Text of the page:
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A push to gain National Monument status for the Bodie Hills is underway, led by a 52-year-old veteran in environment and trails conservation.
Jeff Hunter, whose work in conservation has been primarily in the American southeast, said his work in the Eastern Sierra, which is backed by the 14 partner groups that include the Sierra Alliance, the Sierra Club and the Colorado-based Conservation Lands Foundation, would give an economic jolt to Bridgeport and Lee Vining, while protecting the Bodie Hills “as they are.”
“Folks hear the word ‘monument’ and then they ask, first of all, who is this guy, and is he going to take the traditional uses of this land and change that?
“The answer is no, absolutely not,” Hunter said. “We’re looking to protect those values and we feel it’s vitally important that the community knows that. We don’t have, or profess to have, all the answers, or a final plan. This is a process that’s going to happen from the ground up.”
Hunter, who began his career in telecommunications with Verizon but made a career switch to the American Hiking Society, said the 2009 National Conservation Land System federal legislation changes the paradigm of how national monuments work.
“Typically, national monuments, prior to the 1990s, if they were on Bureau of Land Management lands, those lands were taken away from the BLM and they usually were given to the National Park Service to manage.
“With this legislation, that’s changed.
“The BLM is now administering national monuments and other national conservation lands as a system. The BLM, instead of being a land disposal agency, is becoming a land conservation agency for the 21st Century. The BLM doesn’t build Visitor Centers.”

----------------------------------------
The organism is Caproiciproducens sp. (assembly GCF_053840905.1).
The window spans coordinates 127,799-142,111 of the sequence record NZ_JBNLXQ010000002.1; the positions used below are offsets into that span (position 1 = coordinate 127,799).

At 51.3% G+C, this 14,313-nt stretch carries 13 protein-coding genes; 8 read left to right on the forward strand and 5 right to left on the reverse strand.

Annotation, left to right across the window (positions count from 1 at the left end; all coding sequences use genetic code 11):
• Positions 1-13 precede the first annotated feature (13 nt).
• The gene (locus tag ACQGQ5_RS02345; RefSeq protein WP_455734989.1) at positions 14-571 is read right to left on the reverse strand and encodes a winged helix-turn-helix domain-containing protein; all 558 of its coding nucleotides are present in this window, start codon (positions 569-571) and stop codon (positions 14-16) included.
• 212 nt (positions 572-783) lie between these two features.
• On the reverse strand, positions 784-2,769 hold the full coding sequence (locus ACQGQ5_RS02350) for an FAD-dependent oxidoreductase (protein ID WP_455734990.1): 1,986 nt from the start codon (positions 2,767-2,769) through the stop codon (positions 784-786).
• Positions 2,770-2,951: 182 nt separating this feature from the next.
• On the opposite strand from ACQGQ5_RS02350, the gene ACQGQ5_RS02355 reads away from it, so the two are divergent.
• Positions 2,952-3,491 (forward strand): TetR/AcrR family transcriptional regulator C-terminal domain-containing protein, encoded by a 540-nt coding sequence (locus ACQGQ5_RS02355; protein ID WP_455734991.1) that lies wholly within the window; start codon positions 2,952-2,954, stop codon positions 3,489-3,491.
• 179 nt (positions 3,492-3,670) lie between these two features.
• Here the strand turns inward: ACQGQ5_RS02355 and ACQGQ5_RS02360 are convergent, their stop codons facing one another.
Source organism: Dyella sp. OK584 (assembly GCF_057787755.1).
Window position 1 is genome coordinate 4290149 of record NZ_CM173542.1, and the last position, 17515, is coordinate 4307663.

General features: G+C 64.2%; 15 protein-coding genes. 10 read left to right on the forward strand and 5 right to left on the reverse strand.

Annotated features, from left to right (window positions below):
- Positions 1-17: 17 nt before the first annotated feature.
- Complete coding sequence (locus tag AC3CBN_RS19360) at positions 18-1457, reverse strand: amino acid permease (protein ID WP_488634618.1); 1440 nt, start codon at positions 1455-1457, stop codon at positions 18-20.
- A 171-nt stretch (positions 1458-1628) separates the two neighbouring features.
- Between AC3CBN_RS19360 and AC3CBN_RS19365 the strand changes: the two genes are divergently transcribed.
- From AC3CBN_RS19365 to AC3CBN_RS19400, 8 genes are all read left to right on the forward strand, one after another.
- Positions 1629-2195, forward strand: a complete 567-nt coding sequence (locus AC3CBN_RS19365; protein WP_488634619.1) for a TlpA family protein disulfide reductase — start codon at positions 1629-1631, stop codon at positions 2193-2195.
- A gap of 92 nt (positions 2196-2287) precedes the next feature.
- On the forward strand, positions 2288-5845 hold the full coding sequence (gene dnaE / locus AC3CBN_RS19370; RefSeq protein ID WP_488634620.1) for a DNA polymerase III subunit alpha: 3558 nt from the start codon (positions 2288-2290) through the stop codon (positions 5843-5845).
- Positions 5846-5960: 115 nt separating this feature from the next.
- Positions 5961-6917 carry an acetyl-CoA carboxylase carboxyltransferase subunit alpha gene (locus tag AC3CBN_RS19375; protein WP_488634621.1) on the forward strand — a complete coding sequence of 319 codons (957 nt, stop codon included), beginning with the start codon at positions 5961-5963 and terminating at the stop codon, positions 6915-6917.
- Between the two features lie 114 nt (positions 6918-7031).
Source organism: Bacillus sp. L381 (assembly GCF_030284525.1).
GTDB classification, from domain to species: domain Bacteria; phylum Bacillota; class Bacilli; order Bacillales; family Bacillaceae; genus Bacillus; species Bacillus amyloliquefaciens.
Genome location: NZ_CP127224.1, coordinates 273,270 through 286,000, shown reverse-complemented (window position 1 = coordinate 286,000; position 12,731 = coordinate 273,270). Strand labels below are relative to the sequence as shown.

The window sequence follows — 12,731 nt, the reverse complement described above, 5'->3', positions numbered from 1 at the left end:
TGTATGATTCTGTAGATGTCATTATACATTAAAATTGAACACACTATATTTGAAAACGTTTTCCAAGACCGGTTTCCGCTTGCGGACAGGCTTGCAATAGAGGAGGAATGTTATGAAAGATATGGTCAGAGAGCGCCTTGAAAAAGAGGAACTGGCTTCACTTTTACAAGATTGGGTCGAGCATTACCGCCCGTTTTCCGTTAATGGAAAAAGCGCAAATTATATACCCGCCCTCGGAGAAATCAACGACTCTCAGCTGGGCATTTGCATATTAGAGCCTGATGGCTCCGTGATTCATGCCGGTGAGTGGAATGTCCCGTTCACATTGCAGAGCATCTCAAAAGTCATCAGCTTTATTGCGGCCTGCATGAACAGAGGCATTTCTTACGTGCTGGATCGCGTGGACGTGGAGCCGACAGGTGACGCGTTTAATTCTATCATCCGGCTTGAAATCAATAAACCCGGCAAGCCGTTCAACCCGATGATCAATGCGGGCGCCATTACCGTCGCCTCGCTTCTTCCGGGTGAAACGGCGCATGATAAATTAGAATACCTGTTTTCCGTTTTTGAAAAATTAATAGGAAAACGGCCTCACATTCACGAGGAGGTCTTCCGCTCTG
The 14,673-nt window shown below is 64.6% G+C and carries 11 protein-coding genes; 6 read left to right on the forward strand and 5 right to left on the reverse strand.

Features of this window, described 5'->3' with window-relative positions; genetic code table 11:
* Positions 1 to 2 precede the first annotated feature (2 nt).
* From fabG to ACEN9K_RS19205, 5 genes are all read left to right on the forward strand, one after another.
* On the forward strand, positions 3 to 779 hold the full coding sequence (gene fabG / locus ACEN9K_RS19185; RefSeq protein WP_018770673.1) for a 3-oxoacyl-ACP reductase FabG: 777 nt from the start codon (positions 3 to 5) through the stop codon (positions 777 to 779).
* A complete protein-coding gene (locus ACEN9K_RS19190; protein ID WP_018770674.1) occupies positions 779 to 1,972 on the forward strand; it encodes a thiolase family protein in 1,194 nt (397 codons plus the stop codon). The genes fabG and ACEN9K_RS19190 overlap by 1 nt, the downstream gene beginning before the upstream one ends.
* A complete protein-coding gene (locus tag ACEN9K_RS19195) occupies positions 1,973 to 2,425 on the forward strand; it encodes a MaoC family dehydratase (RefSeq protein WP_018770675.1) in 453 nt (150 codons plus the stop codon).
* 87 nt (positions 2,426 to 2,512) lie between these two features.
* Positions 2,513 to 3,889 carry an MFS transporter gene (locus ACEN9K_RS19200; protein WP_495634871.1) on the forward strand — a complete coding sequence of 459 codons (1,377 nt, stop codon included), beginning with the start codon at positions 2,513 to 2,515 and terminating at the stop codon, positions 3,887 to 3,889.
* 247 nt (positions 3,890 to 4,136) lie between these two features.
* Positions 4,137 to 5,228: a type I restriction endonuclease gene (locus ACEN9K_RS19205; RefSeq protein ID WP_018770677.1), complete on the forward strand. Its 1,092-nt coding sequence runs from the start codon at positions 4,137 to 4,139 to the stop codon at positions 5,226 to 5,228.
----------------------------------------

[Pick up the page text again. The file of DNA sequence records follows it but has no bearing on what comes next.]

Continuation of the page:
“It provides opportunities for gateway communities—in this case, Bridgeport north and west of the Bodie Hills, and Lee Vining south of the Bodie Hills. Those are the two gateway communities.”
Should Hunter’s work succeed, he said visitors to the Bodie Hills would experience nothing new, except for, perhaps, more visitors.
“What’s important is our desire to honor tradition,” he said. “It’s a working landscape, and that’s important to Mono County, and especially to Bridgeport. Cattle have been grazing on that land since the 1850s and that’s important to continue.
“In the Bodie Hills you have tremendous cultural values,” Hunter said. “The thing about our public lands, our parks, forests, our undeveloped open spaces, is that they go a long way toward forging the American character.
“The American identity comes from these treasured landscapes and I can think of few communities that embody that more than Bridgeport.
“Bridgeport’s identity comes from the association with that land, and that’s important. It’s something we don’t want to lose—the connection to our heritage.”
Hunter said this effort toward protecting the “working landscape” is just one of several conservation ideas he wants to bring.